OCR Level 3 Cambridge Technical Qualification: The OCR Extended Diploma or a combination of one Diploma plus one Introductory Diploma is acceptable for entry to this course.
Extended Diploma: This course requires Distinction, Distinction, Merit.
Other combinations of OCR Level 3 Cambridge Technical qualifications to meet the overall course tariff may be acceptable.
Extended Project Qualification: The grade achieved for the Extended Project may be taken into account when considering whether or not to accept a candidate who has marginally failed to meet the conditions of their offer.
Deferred Entry: We are happy to consider applicants for deferred entry.
International entry requirements
English language requirements
If English is not your first language, you will need to provide evidence that you can understand English to a satisfactory level. English language requirements for this course are normally:
IELTS (Academic) 6.5 with minimum 6.0 in each component, or equivalent.
View further information about our English language requirements.
If you do not meet the English language requirement for your degree then why not join our Pre-Sessional English course. Successful completion of our Pre-Sessional English course will meet your English language requirement, without the need to re-take IELTS.
Academic entry requirements
You can find details of the international qualifications we accept, and what level of study they apply to, on our entry requirements for non-UK students’ page.
We offer a number of preparatory programmes through the Bournemouth University International College. These courses offer you progression from High School in your home country to a Bachelor’s degree at BU.
Our computer animation courses are exceptionally well regarded within the industry and as a result, our graduates rarely struggle to find work once they finish their course.
During your degree you will have the opportunity to work with some of the UK's leading computer animation organisations, through the National Centre for Computer Animation (NCCA), and can make valuable contacts before you graduate.
Our NCCA graduates have gone on to work on some of the most successful films of the past decade, including Avatar, Lord of the Rings, Harry Potter, Interstellar, Gravity and Alice in Wonderland to name just a few. Among the roles you can apply for once you graduate are:
- Environment artist
- Concept artist
- Character animator
- Computer game designer
- Roto artists
- Special effects artist
Industries worked in
- Film special effects
- Computer game design
- Animation production
- Scientific visualisation
- Graphics software implementation.
Once you have completed an undergraduate Honours degree, you can further develop your education by studying for a postgraduate degree. Please visit our postgraduate section for further details about our range of Master's degrees.
The National Student Survey
The below information all comes from the National Student Survey completed by some of the students who graduated from this course last year.
- Students agreed staff are good at explaining things - 75%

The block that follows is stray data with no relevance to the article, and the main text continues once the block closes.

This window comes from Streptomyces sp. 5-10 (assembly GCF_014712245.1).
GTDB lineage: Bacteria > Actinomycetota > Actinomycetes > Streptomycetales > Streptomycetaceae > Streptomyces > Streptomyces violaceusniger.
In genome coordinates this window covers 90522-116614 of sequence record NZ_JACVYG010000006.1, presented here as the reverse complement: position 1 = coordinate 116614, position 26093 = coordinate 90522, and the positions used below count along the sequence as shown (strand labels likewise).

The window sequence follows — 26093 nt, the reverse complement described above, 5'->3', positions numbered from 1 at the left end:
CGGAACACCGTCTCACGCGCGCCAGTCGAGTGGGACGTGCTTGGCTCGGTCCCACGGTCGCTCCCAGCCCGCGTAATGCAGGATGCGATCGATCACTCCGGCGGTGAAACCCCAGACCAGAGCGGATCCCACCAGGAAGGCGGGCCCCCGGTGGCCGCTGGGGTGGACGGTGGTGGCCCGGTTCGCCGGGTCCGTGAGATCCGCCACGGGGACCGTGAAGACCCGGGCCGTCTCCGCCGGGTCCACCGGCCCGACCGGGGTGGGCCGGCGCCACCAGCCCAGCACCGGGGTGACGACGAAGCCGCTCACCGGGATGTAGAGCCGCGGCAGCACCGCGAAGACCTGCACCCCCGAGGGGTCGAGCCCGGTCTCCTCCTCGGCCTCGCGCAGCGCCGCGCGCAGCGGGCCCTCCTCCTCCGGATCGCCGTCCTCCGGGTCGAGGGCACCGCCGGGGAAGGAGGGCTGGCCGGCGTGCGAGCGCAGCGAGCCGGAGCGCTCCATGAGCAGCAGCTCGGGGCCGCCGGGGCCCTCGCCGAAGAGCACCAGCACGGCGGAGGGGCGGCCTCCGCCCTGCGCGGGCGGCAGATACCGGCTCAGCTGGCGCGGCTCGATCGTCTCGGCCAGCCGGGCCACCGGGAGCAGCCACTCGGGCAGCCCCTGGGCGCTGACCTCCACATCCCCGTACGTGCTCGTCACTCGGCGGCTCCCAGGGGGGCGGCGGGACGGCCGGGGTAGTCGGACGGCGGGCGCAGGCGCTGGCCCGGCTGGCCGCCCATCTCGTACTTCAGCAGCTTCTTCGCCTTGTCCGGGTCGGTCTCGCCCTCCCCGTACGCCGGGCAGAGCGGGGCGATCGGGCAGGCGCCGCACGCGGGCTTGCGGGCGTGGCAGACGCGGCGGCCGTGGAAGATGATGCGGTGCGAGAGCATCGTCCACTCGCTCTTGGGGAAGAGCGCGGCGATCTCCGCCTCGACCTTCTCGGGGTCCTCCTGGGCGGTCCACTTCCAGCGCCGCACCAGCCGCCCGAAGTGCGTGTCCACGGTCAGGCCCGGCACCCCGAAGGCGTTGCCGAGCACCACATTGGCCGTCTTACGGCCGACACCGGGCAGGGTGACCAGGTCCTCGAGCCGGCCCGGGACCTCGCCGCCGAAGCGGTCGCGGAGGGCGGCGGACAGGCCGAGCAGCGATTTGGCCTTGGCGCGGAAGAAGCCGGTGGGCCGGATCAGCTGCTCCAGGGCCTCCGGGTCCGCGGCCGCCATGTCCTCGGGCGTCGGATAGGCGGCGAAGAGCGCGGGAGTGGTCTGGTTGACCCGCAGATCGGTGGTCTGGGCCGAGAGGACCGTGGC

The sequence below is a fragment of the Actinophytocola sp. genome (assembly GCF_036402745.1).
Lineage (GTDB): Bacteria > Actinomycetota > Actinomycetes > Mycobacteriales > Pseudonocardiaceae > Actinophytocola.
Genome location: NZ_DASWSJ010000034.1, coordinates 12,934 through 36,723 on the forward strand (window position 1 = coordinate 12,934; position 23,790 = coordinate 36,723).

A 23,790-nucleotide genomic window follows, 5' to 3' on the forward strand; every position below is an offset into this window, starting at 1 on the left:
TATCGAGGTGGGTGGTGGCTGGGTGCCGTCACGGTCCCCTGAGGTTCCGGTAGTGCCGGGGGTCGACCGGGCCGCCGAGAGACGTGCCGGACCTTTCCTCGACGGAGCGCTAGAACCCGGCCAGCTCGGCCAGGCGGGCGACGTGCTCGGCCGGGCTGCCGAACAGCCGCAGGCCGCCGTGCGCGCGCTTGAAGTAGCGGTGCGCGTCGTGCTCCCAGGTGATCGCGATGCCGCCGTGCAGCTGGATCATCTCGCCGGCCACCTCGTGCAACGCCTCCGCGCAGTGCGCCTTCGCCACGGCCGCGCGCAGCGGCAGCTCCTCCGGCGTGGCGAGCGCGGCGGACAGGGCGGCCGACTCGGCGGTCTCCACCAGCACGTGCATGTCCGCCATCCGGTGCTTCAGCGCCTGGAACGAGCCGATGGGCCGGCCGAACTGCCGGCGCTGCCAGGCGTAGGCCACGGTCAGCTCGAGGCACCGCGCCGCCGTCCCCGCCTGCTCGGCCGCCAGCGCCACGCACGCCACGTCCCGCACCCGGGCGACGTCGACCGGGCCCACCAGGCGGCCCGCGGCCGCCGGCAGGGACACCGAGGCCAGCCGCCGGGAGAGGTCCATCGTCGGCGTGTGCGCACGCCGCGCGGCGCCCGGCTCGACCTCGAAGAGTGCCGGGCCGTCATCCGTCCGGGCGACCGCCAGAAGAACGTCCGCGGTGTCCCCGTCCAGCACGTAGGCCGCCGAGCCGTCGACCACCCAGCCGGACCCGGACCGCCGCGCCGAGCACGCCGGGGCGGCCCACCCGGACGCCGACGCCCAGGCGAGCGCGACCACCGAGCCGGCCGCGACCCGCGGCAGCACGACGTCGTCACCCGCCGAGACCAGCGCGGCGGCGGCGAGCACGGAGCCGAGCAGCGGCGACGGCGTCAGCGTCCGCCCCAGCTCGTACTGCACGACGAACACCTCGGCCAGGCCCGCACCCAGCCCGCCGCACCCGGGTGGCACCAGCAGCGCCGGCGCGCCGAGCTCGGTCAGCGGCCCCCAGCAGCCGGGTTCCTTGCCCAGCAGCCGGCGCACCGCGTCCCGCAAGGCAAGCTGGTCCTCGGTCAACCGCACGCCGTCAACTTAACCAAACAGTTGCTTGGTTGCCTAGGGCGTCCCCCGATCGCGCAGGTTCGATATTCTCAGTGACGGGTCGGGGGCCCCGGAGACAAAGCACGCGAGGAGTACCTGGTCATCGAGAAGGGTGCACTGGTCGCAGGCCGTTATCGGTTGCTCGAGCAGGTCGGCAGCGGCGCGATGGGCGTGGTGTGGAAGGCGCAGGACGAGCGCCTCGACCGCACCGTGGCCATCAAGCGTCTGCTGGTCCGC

- Students agreed staff made the subject interesting - 75%
- Students were satisfied overall - 55%
- Students agreed they got sufficient advice and support - 50%
Having recently been through a rigorous re-validation process, which included a comprehensive review with our industry partners as well as existing and former students, the improvements we have made to all aspects of the course will ensure that incoming students will have an exceptional experience. We will continue to provide some of the best facilities and curriculum at an institution that is regarded as one of the best in the world for the study of computer animation.
82% of the course is assessed by coursework
The majority of your work will be assessed by practical assignments, but assessment is also made via coursework and written exams as well.
Practical projects are often group or team based allowing for student collaboration, emulating the dynamic and collaborative nature of computer animation and games production process.
24% is scheduled learning and teaching activities
This is an interdisciplinary programme and you will be taught through a mixture of lectures, tutorials, workshops, seminars and screenings. The type of units taught can be classified in three broad categories, (a) technical, (b) production, and (c) art theory and practice. The technical units cover the principles and techniques required to understand and master the technology used in computer animation and games. The production unit’s deal with the craft skills, the production pipeline, and required systems and tools needed in the production of computer animated sequences or games. Art-based subjects provide the required practical skills in traditional media such as life-drawing, photography, sculptural practice, and knowledge of the visual aesthetic principles and practices for computer generated images placing these within a historical and aesthetic context.
The final year is production based and has less lecture and workshop contact time when compared to the first and second years.
The table below indicates the latest changes to this course.
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||Where the change was made
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Cinematography and Acquisition 1